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Sunday, February 25, 2018


This was a magical day in San Francisco.  The city had the usual chill, with more wind than normal.  However, fortuitous good fortune is how I would characterize my second Chinese New Year celebration, which in China extends until March 2.

Westfield SFO Center in the next block is home to a high class Chinese restaurant, M.Y. China, highly recommended by the MM concierge.  I sat left of those two ladies under the red circle with yellow characters by the entrance:

There were speaking Chinese, and while that added to the atmosphere, they didn't find time to breath.  I ordered my usual Shanghai Soup Dumplings and added a Hot Sour Soup.  The beer and Dewars White label scotch cost $16:

Of course, I need to compare M.Y. China to Fook Lam in Honolulu.  This SFO meal cost me $40.  At Fook Lam I can get the beer for $1 and bring my own scotch or cognac.  Thus, with tax and tip, the Hawaii version sets me back around $15.  But the M.Y. China Xialongbao (Chinese for this dish) was better.  Two point six seven times better.  Nope.

I then went to Walgreens to purchase a Clipper Card, which can be used for all sorts of transport in the city.  The lady almost did not want to sell me one because she said they don't do the Senior card, which is a lot more economical, and I should go to the proper office.  Buying from her would be a waste of my money.  However, convenience overrides cost here, as I could just beep it at entrance to a bus or trolley.  The thought of finding and dropping $1.35 into a hopper seemed too much for me to bear.  Next time, however, I will get a seniors card.  As for example, my BART $24 card cost me $10.

In all my years in the Bay area I had never caught a bus.  Today, the #7 took me from Market Street to Golden Gate Park, where the largest orchid show in the USA was being held.

I saw the smallest orchids ever:

Orchids in glass:

In one large room you could just about buy anything, for a reasonable price.  In a side room were the award winning orchids.  I'll just show you some interesting ones:

Many of them looked awfully close to the supposed $20,000 Akatsuka Volcano Queen.  More:

I only took around 200 photos.  I would say the show was okay for $10, but not as humongous as I was expecting.  That yellow flower, a tulip, I think, was growing next to my bus stop on the way back to town.

The bus passed through the Haight-Ashbury District, origination point for the hippies of half a century ago.  Still weird, but now more boutiquish:

Those outdoor wall murals in Kakaako are also fashionable here.  Actually, they're all over San Francisco.

My next decision was whether I wanted to brave the cold to view the Chinese New Year Parade, which was supposed to begin at 5:30PM.  If I had brought a warm jacket, that would not have been a problem.  But just a sport coat was suicidal.  So I went early and took a few photos of the preparation.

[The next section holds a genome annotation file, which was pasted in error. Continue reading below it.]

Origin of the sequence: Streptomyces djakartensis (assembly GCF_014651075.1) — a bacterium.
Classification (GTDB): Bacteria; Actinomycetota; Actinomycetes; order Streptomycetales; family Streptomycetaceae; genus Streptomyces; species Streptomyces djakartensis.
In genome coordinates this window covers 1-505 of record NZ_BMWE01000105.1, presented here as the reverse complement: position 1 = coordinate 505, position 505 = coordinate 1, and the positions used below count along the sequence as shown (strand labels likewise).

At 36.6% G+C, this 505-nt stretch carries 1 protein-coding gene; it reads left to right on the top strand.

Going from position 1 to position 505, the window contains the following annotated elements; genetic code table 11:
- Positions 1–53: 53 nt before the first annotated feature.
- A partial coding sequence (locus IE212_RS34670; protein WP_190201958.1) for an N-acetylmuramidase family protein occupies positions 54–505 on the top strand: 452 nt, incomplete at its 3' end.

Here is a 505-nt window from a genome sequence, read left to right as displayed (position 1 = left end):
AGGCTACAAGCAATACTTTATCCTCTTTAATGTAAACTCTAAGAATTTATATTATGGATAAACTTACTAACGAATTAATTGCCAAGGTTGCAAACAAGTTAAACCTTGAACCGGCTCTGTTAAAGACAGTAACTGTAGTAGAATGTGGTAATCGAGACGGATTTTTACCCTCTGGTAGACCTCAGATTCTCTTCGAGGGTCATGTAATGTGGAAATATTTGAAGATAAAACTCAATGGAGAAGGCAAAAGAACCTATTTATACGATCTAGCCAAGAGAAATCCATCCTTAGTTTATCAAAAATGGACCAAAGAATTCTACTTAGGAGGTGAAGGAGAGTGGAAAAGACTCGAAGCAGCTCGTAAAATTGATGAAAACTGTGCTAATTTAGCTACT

It is said that this SFO tradition has been ongoing for 150 years, and is the largest New Year parade outside of China.  Why this is happening more than a week after the actual new year day is a mystery, but, no matter, for there was  excitement and cacophony awaiting the start.  A cast of thousands, and more than a hundred dragons.

Here are some scenes, the first because in the background is Daiso, a Japanese store where I've bought my last four $3 walking canes (I've lost three):

Yes, this is the year of the Dog.

The parade had not begun yet, and I noticed that Hakkason, an upscale Chinese restaurant I long wanted to try, had a second floor.  The chain of now eleven restaurants started in London and one of the owners, Alan Yau, not too long ago opened Yauatcha at the Waikiki International Marketplace.  Notice the combination of Yau and matcha tea.

So up I went and the crush of the crowd definitely did not meet OSHA requirements.  However, I somehow managed to sneak into a seat at the bar and was able to order a nice combination of crispy duck roll with a salt and pepper vegetable dish of lotus root (hasu), asparagus and onions.  I asked what would be ideal with this meal, and was brought a Chinese Mule.

All the above cost about $50 with tax and tip.  Two Chinese meals in one day.  Excellent match for dinner.  The vegetables were crunchy and perfectly al dente.  I should steer the 15 Craigside chef here to learn how this can be done.

I also then was able to take a few photos from this restaurant, beginning with that same Tsingtao float now rolling along:

The Marriott Marquis was just a block away, where I took from my TV screen photos of the 2017 Miss Chinatown, Karen Yang, and the  finale of the parade:

That dragon is almost as long as a football field.  It was much warmer and safer in my room.

Well, so much for Chinese New Year 2018.  Next year this day falls on February 5, and begins the Year of the Pig, considered by seers as most unlucky.  Good luck to all.


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